Burma is holding it’s first auction of gems and jade since its deadly crackdown on pro-democracy protests.
The auction defies a tightening of sanctions and calls for a boycott of its jewel trade.
The poverty-stricken country is the source of up to 90 percent of the world’s rubies, and each auction of precious stones rakes in more than 100 million dollars, making it a key source of revenue for the military regime.
With financial sanctions being placed, it is getting increasingly difficult for the Burmese generals to move their money around.
And as King Kong Janoi reports from the border town of Myawaddy, the weak Burmese currency is bringing cross-boarder trade to a stand-still.
“At the movement, there are only a few trucks filled with goods crossing into Burma. Earlier this year there were many big trucks going in and out of Burma filled with things such as oil, gas, seasoning and basic commodities.”
That’s U Tun Soe a long time resident of the boarder town of Myawaddy.
A Burmese trader Ma Nam says the stand-still in trade is due to the poor exchange rate.
“If the Thai Baht is weak, we can buy cheap goods and can sell them easily in Burma. But the Thai baht is getting stronger and stronger, the Burmese kyat is getting weaker and weaker”
One Thai baht buys 40 Burmese kyat. A month ago one baht was equal to 30 kyat.
Traders here also blame the military junta for their hardships.
Ma Aung Aung says she is saddled with high taxes and lengthy delays.
The junta has banned the import of many basic commodities like oil and condense milk, to ensure it retains tight control over the movement of goods.
Ma Aung Aung says that the dramatic fuel increase in August has had a huge impact on her import-export business.
The cost of transport makes it unprofitable to import she says.
Economist Dr Kyaw Nyut, says Burma was not ready for a such a fuel price increase.
“When the Burmese junta increased the price of fuel five times it had a dramatic impact on the price of everything. Salaries have not increase but the cost of transport has. I can’t imagine how people are surviving.�?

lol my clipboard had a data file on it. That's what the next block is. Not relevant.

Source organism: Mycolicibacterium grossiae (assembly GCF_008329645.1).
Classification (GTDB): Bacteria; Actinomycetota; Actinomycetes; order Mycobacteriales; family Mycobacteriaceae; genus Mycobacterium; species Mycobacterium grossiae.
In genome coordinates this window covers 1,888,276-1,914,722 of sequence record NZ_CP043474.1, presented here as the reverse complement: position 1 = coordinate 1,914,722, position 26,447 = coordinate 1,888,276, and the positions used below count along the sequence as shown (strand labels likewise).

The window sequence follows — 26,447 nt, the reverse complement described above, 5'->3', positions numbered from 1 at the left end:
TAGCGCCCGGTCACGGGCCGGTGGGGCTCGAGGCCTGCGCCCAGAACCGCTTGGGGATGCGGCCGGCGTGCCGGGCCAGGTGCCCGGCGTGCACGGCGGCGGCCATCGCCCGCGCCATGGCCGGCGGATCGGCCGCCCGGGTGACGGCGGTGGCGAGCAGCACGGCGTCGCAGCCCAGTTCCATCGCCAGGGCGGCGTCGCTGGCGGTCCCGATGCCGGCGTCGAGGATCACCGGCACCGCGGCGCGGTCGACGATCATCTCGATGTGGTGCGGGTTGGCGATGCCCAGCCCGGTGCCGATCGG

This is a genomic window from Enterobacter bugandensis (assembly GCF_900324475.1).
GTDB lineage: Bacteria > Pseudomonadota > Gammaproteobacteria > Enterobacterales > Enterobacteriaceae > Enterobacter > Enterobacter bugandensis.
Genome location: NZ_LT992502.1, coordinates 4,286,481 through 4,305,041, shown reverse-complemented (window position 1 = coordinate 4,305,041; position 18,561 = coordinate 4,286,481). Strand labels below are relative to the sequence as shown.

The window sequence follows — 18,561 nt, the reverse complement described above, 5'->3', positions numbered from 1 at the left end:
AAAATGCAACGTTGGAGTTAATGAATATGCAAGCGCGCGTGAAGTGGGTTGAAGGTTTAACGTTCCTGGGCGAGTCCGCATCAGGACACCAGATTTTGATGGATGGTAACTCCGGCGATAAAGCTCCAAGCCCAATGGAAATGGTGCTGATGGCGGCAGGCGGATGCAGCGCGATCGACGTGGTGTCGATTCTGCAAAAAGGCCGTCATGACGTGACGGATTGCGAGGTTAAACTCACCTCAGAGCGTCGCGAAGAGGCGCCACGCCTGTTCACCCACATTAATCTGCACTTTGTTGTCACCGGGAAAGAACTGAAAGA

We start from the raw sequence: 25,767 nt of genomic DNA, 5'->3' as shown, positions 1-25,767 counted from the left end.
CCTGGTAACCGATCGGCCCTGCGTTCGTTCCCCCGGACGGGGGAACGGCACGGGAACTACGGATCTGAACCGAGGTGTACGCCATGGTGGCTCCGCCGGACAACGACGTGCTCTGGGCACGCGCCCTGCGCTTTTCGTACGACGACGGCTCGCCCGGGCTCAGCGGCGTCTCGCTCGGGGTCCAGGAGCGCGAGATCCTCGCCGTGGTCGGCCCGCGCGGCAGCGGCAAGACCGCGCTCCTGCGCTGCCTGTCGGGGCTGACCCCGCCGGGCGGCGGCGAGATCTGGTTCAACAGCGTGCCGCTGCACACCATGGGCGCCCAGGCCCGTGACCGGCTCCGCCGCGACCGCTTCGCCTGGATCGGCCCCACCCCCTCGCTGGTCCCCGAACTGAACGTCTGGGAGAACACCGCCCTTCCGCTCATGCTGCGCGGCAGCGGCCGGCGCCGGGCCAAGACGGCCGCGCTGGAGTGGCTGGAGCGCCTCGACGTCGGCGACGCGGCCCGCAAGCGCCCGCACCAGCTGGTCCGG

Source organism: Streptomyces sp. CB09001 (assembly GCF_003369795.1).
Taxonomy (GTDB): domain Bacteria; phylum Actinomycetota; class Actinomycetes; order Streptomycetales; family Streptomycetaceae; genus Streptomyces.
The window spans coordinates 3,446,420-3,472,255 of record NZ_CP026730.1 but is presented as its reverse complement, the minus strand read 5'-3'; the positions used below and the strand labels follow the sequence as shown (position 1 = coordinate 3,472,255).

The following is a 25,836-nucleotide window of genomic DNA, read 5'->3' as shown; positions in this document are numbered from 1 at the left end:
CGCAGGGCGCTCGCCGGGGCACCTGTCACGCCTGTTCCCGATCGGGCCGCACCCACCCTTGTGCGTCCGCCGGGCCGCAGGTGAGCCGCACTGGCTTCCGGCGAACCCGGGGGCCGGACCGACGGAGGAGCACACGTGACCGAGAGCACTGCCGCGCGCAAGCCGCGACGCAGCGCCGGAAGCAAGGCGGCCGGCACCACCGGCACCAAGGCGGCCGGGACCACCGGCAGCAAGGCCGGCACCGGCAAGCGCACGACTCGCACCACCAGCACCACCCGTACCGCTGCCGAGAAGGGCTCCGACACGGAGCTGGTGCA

Ma Nam who runs a big jewelry shops in Rangoon says business is extremely quiet.
“As you know, the economy is bad in Burma so people only buy the things they need to survive.�?
She says, there are many shops in Rangoon who are on the verge of closing down.
The military junta has blame the slow economic growth on the national sanctions imposed on them by western nations.
International outrage over the brutal crackdown on the monk-led protests has led to tighter Western sanctions on the regime, including moves by the United States and European Union to target the gems trade.
Kyaw Lin Oo, a Burmese political science student argues sanction must target companies associated with the junta.
“We need a sanction to attack the policy of Burmese junta. But of course we worry that they make the life of original people harder. That is why we want more and more targeted sanctions. The US government must not stop the import of every product from Burma. It’s better to target businesses associated with the generals. For example every business owned by Tay Za has been affected by the sanctions. We believe that this is directly hurts the generals rather than the original people. This is what we want.�?
However many argue that the sanctions from the West are having no impact on the junta.
Most of Burma’s trade is with it’s Asian neighbors Thailand, China and India which have ignored calls for sanctions on the regime.
Professor Win Min.
“So far, I don’t see much impact on economy because all the government in region including China and India are not involving sanction on Burma but instant they have been engaged with military so that this engagement make the sanction not really have been impact in Burmese economic.�?
At the gem action in Yangon most of the 3,000 foreign buyers are from China, Hong Kong, Taiwan and Thailand.
The generals are estimated to have earned around 750 million US dollars since they began holding official gem and jade sales in 1964.
A far bigger number of precious stones are smuggled out.
In neighbouring Thailand, where the majority of the gems are bought and sold, stone merchants have yet to be put off business with the junta.